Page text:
The problem of mindfulness

Sahanika Ratnayake in aeon:

Where once Europeans and North Americans might have turned to religion or philosophy to understand themselves, increasingly they are embracing psychotherapy and its cousins. The mindfulness movement is a prominent example of this shift in cultural habits of self-reflection and interrogation. Instead of engaging in deliberation about oneself, what the arts of mindfulness have in common is a certain mode of attending to present events – often described as a ‘nonjudgmental awareness of the present moment’. Practitioners are discouraged from engaging with their experiences in a critical or evaluative manner, and often they’re explicitly instructed to disregard the content of their own thoughts.

When eating the raisin, for example, the focus is on the process of consuming it, rather than reflecting on whether you like raisins or recalling the little red boxes of them you had in your school lunches, and so on. Similarly, when focusing on your breath or scanning your body, you should concentrate on the activity, rather than following the train of your thoughts or giving in to feelings of boredom and frustration. The goal is not to end up thinking or feeling nothing, but rather to note whatever arises, and to let it pass with the same lightness.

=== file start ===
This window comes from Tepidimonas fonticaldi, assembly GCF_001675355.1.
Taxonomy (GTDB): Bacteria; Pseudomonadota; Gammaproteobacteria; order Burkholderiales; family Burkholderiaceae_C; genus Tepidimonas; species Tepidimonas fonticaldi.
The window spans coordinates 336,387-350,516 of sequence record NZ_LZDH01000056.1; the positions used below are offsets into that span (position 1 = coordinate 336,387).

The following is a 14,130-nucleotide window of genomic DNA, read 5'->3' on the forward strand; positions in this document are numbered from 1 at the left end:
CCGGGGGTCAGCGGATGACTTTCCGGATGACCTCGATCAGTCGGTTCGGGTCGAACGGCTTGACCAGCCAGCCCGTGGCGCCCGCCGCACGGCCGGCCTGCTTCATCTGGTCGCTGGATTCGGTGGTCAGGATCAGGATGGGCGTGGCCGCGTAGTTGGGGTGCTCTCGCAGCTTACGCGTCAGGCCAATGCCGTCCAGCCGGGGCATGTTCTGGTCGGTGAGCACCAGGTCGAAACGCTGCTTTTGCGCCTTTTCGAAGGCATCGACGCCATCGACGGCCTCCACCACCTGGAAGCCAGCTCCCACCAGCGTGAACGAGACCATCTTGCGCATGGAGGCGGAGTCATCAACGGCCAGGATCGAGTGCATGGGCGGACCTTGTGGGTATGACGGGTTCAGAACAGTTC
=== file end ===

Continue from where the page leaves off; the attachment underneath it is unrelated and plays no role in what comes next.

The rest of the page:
One reason that mindfulness finds such an eager audience is that it garbs itself in a mantle of value-neutrality. In his book Wherever You Go (1994), Jon Kabat-Zinn, a founding father of the contemporary mindfulness movement, claims that mindfulness ‘will not conflict with any beliefs … – religious or for that matter scientific – nor is it trying to sell you anything, especially not a belief system or ideology’. As well as relieving stress, Kabat-Zinn and his followers claim that mindfulness practices can help with alleviating physical pain, treat mental illness, boost productivity and creativity, and help us understand our ‘true’ selves. Mindfulness has become something of a one-size-fits-all response for a host of modern ills – something ideologically innocent that fits easily into anyone’s life, regardless of background, beliefs or values.

More here.